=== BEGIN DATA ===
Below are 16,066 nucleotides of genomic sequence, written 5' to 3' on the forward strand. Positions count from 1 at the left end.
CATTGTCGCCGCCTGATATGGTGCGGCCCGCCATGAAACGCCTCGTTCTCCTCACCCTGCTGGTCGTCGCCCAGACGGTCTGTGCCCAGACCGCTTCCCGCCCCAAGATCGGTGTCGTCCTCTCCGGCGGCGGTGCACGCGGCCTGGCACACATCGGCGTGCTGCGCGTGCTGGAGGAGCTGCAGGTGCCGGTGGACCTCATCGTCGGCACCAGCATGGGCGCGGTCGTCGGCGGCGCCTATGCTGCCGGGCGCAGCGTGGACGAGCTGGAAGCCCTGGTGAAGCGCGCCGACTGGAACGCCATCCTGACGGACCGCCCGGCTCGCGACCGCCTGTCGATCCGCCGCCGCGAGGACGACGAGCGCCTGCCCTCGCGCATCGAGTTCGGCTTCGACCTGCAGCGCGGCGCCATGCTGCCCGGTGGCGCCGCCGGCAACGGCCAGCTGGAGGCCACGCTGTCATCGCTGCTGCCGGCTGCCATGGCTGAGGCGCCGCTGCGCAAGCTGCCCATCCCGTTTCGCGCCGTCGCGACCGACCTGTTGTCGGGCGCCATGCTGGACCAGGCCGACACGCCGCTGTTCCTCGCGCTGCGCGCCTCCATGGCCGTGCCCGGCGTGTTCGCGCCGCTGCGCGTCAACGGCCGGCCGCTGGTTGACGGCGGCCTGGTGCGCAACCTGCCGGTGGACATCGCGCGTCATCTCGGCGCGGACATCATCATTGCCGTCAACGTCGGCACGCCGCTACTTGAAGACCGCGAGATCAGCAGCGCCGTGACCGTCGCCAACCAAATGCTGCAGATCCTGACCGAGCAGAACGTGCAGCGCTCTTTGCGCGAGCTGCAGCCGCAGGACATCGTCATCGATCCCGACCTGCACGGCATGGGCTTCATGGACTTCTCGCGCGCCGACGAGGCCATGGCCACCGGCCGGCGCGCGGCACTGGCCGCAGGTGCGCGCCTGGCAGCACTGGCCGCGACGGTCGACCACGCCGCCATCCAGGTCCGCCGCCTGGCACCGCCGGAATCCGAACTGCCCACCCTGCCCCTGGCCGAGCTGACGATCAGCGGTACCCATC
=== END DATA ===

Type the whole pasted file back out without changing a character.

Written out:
Below are 16,066 nucleotides of genomic sequence, written 5' to 3' on the forward strand. Positions count from 1 at the left end.
CATTGTCGCCGCCTGATATGGTGCGGCCCGCCATGAAACGCCTCGTTCTCCTCACCCTGCTGGTCGTCGCCCAGACGGTCTGTGCCCAGACCGCTTCCCGCCCCAAGATCGGTGTCGTCCTCTCCGGCGGCGGTGCACGCGGCCTGGCACACATCGGCGTGCTGCGCGTGCTGGAGGAGCTGCAGGTGCCGGTGGACCTCATCGTCGGCACCAGCATGGGCGCGGTCGTCGGCGGCGCCTATGCTGCCGGGCGCAGCGTGGACGAGCTGGAAGCCCTGGTGAAGCGCGCCGACTGGAACGCCATCCTGACGGACCGCCCGGCTCGCGACCGCCTGTCGATCCGCCGCCGCGAGGACGACGAGCGCCTGCCCTCGCGCATCGAGTTCGGCTTCGACCTGCAGCGCGGCGCCATGCTGCCCGGTGGCGCCGCCGGCAACGGCCAGCTGGAGGCCACGCTGTCATCGCTGCTGCCGGCTGCCATGGCTGAGGCGCCGCTGCGCAAGCTGCCCATCCCGTTTCGCGCCGTCGCGACCGACCTGTTGTCGGGCGCCATGCTGGACCAGGCCGACACGCCGCTGTTCCTCGCGCTGCGCGCCTCCATGGCCGTGCCCGGCGTGTTCGCGCCGCTGCGCGTCAACGGCCGGCCGCTGGTTGACGGCGGCCTGGTGCGCAACCTGCCGGTGGACATCGCGCGTCATCTCGGCGCGGACATCATCATTGCCGTCAACGTCGGCACGCCGCTACTTGAAGACCGCGAGATCAGCAGCGCCGTGACCGTCGCCAACCAAATGCTGCAGATCCTGACCGAGCAGAACGTGCAGCGCTCTTTGCGCGAGCTGCAGCCGCAGGACATCGTCATCGATCCCGACCTGCACGGCATGGGCTTCATGGACTTCTCGCGCGCCGACGAGGCCATGGCCACCGGCCGGCGCGCGGCACTGGCCGCAGGTGCGCGCCTGGCAGCACTGGCCGCGACGGTCGACCACGCCGCCATCCAGGTCCGCCGCCTGGCACCGCCGGAATCCGAACTGCCCACCCTGCCCCTGGCCGAGCTGACGATCAGCGGTACCCATC